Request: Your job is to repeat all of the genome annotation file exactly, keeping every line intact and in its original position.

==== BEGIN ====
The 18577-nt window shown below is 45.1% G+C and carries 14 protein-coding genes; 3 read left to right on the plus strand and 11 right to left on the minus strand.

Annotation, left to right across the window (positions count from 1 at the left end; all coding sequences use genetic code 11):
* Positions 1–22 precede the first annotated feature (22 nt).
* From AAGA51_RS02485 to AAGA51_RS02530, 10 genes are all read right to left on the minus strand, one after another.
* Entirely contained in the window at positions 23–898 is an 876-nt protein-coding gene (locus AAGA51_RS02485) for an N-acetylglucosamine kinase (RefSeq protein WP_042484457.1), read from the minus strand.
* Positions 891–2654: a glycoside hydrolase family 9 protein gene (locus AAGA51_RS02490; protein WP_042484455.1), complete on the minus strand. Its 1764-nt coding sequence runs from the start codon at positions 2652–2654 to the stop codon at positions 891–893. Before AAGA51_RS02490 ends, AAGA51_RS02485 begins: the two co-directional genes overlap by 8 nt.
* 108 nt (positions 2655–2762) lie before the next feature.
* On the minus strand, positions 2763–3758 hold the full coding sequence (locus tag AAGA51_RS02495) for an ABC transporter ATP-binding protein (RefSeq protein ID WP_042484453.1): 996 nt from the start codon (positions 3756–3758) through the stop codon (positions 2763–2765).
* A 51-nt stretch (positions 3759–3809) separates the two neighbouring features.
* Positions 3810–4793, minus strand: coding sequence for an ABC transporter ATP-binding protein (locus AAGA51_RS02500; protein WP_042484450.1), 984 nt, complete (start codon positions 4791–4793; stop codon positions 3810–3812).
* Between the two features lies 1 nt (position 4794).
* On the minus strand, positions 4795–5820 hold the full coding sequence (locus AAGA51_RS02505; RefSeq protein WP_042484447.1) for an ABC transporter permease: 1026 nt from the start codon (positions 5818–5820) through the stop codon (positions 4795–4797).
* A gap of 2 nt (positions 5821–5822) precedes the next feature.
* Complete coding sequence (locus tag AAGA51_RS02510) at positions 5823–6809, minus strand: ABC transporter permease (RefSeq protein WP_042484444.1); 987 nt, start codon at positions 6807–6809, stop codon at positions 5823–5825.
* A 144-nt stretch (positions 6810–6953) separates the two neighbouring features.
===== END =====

The 18577-nt window shown below is 45.1% G+C and carries 14 protein-coding genes; 3 read left to right on the plus strand and 11 right to left on the minus strand.

Annotation, left to right across the window (positions count from 1 at the left end; all coding sequences use genetic code 11):
* Positions 1–22 precede the first annotated feature (22 nt).
* From AAGA51_RS02485 to AAGA51_RS02530, 10 genes are all read right to left on the minus strand, one after another.
* Entirely contained in the window at positions 23–898 is an 876-nt protein-coding gene (locus AAGA51_RS02485) for an N-acetylglucosamine kinase (RefSeq protein WP_042484457.1), read from the minus strand.
* Positions 891–2654: a glycoside hydrolase family 9 protein gene (locus AAGA51_RS02490; protein WP_042484455.1), complete on the minus strand. Its 1764-nt coding sequence runs from the start codon at positions 2652–2654 to the stop codon at positions 891–893. Before AAGA51_RS02490 ends, AAGA51_RS02485 begins: the two co-directional genes overlap by 8 nt.
* 108 nt (positions 2655–2762) lie before the next feature.
* On the minus strand, positions 2763–3758 hold the full coding sequence (locus tag AAGA51_RS02495) for an ABC transporter ATP-binding protein (RefSeq protein ID WP_042484453.1): 996 nt from the start codon (positions 3756–3758) through the stop codon (positions 2763–2765).
* A 51-nt stretch (positions 3759–3809) separates the two neighbouring features.
* Positions 3810–4793, minus strand: coding sequence for an ABC transporter ATP-binding protein (locus AAGA51_RS02500; protein WP_042484450.1), 984 nt, complete (start codon positions 4791–4793; stop codon positions 3810–3812).
* Between the two features lies 1 nt (position 4794).
* On the minus strand, positions 4795–5820 hold the full coding sequence (locus AAGA51_RS02505; RefSeq protein WP_042484447.1) for an ABC transporter permease: 1026 nt from the start codon (positions 5818–5820) through the stop codon (positions 4795–4797).
* A gap of 2 nt (positions 5821–5822) precedes the next feature.
* Complete coding sequence (locus tag AAGA51_RS02510) at positions 5823–6809, minus strand: ABC transporter permease (RefSeq protein WP_042484444.1); 987 nt, start codon at positions 6807–6809, stop codon at positions 5823–5825.
* A 144-nt stretch (positions 6810–6953) separates the two neighbouring features.